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The Stress–Pain Connection: How Reducing Stress Can Reduce Pain

in Overall Health by

Are you in pain? If you are stressed — whether about the pain or something else entirely — you could be making it worse.

Doctors have long suspected that there is a clear connection between pain and stress, both in the sense that stress causes pain, and that stress influences our ability to manage pain. Stress can cause pain by increasing muscle tension, particularly in the neck, shoulders, and back. Almost everyone has experienced this type of discomfort, which is often relieved when the stress subsides, or through the aid of stretching, massage, or pain medication.

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While stress-induced pain is common, and generally easily managed, doctors are also interested in how stress influences the brain’s ability to handle and process pain impulses. One of the brain’s primary functions is to reduce pain impulses. Because pain is unpleasant, the brain automatically tries to reduce those feelings and allow the body to continue to function.

However, stress inhibits the brain’s ability to perform this task. Stress hormones interfere with the normal functions of the nervous system, increasing both the intensity and duration of pain.

Recent research from the University of Montreal supports this theory. In a landmark study released in 2013, researchers found that stress plays a major role in the ability to manage chronic pain. The study examined 16 people who have chronic back pain, and 18 people without pain as a control group, and found that almost across the board, the patients with pain had higher than normal levels of cortisol, also known as the stress hormone. In addition, many of the patients with pain also had a smaller than average hippocampus, which is associated with higher cortisol levels — and therefore, increased chronic pain.

Stress Relief = Pain Relief?

Because there is such a strong connection between pain and stress, it seems that a simple solution would be to get rid of stress. Well, as everyone knows, that’s just about impossible. Modern life is filled with potential stressors, not to mention the fact that pain itself can lead to stress. In some cases, this leads people living with pain to reach for medication or undergo surgery in an attempt to alleviate pain, but there are a growing number of providers, including American Pain Treatment (http://www.americanpaintreatment.com), turning to alternative methods of reducing and controlling pain.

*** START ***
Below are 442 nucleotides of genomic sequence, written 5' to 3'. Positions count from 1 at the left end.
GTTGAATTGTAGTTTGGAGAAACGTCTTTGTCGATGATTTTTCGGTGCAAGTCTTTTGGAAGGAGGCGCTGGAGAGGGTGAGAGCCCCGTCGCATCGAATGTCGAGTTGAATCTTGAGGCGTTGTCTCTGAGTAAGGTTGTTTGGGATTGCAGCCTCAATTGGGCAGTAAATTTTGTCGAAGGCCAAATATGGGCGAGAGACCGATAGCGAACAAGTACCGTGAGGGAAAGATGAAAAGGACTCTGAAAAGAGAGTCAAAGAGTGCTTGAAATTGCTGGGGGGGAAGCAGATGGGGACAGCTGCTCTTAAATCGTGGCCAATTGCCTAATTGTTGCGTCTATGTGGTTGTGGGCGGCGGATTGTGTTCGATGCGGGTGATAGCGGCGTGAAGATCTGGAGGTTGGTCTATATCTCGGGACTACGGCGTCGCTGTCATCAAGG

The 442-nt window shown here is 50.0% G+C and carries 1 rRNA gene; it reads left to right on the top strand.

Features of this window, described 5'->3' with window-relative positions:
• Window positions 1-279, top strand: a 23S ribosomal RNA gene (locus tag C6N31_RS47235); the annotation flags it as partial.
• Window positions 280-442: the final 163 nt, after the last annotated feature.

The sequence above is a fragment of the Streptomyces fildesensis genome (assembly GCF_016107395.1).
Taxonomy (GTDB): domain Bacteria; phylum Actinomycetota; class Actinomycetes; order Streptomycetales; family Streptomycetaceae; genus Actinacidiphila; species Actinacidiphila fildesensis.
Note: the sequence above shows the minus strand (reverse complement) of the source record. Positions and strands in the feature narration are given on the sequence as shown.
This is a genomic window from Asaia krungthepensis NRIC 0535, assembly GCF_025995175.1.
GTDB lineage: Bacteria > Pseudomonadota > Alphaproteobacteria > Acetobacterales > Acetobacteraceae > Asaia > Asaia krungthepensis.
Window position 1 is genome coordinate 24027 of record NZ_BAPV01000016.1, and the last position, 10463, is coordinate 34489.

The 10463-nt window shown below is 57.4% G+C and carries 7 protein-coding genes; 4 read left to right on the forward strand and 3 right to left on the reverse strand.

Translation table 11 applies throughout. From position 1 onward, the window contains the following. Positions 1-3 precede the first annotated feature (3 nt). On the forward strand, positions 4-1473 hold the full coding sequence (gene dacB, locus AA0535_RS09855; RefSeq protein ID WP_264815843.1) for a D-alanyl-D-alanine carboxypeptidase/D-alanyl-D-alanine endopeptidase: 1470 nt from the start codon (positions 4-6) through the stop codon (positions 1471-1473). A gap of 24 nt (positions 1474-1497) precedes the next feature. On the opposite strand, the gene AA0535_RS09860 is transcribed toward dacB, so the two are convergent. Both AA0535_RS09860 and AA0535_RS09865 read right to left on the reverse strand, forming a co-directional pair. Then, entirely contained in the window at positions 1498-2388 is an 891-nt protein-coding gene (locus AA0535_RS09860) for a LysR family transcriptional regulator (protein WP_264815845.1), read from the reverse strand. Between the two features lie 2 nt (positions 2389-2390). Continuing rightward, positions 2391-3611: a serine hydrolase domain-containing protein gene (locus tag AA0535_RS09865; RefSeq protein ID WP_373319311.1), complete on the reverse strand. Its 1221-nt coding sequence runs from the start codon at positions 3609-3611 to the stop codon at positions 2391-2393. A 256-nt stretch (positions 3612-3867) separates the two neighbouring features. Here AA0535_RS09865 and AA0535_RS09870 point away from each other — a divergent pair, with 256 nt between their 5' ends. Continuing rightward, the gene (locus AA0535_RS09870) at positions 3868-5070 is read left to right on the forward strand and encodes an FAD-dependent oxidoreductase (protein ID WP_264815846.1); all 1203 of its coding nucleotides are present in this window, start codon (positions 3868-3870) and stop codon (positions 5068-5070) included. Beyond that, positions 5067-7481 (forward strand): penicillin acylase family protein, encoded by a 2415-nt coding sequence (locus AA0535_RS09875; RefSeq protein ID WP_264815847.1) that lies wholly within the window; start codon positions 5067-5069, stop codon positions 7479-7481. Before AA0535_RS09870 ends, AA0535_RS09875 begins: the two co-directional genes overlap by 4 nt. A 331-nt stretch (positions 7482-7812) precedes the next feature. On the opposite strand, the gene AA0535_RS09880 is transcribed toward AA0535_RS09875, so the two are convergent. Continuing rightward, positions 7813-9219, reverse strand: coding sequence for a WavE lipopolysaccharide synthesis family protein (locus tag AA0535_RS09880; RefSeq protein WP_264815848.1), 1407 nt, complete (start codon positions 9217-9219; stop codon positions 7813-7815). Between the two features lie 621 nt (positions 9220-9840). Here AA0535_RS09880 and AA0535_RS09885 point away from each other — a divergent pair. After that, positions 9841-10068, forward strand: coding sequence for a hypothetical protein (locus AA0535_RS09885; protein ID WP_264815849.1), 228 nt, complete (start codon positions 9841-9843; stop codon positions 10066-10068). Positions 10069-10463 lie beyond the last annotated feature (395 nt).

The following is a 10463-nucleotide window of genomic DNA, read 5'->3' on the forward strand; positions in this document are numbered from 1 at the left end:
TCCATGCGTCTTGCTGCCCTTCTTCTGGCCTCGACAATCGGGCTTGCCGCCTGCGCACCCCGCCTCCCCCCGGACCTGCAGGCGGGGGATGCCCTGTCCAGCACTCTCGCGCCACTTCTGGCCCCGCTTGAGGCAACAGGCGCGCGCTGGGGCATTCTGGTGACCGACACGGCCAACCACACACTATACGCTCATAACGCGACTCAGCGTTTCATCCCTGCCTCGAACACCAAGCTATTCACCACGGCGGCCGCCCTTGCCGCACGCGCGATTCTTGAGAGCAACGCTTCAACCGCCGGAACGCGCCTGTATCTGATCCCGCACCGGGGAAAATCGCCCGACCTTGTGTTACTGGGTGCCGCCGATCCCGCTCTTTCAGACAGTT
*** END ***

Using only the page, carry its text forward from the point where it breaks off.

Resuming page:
The key isn’t necessarily to eliminate stress from your life (although removing or reducing as much as possible is never a bad idea) but learning new techniques for managing stress. While we may not be able to control everything that happens in our lives, we can control our responses to stressful situations. Taking time to relax, or performing exercises designed to calm the mind and reduce the physical effects of stress, such as high blood pressure and heart rate, tension, and irregular breathing, can lower stress hormones and reduce pain. Some of the ways that doctors recommend reducing stress include:

  • Engaging in hobbies. Doing something you enjoy, such as reading or gardening, can counteract the harmful effects of stress by refocusing your energies and creating feelings of well-being.
  • Laughing. Studies show that not only does laughing help you relieve stress by releasing “happiness” hormones, it can also relieve pain. There is strong evidence that a good laugh can interrupt the pain-spasm cycle in muscular disorders.
  • Get social. Spending time with a good friend or your family remind you that you have a support system — and it helps if you can laugh and have fun with them!
  • Breathing exercises. Being mindful of your breathing helps control the shallow, rapid breaths that often come with stress. Focusing on taking long, deep breaths takes your mind off the stress temporarily, and allows you to refocus and respond to the stress.
  • Meditation. Taking 20-30 minutes to be mindful of your breathing, without focusing on thoughts or pain, will relax you, and reduce your stress. Guided imagery is another useful form of relaxation; imagining a scene where you feel happy, relaxed, and content for five to 10 minutes can help you reduce stress and pain.

Because everyone’s response to stress and level of pain is different, not all relaxation techniques work for everyone. Don’t be stressed if you try one and it does nothing for you. Just try another until you find the coping technique — or combination of techniques — that works for you. Working with a trained professional with experience in pain management through psychotherapy is also helpful, as he or she can guide you to the right technique.

So the next time that someone says that your pain is “all in your head,” you can respond that they are at least partially correct. However, learning to control stress’s effects on your brain can help reduce your pain, and improve your overall health.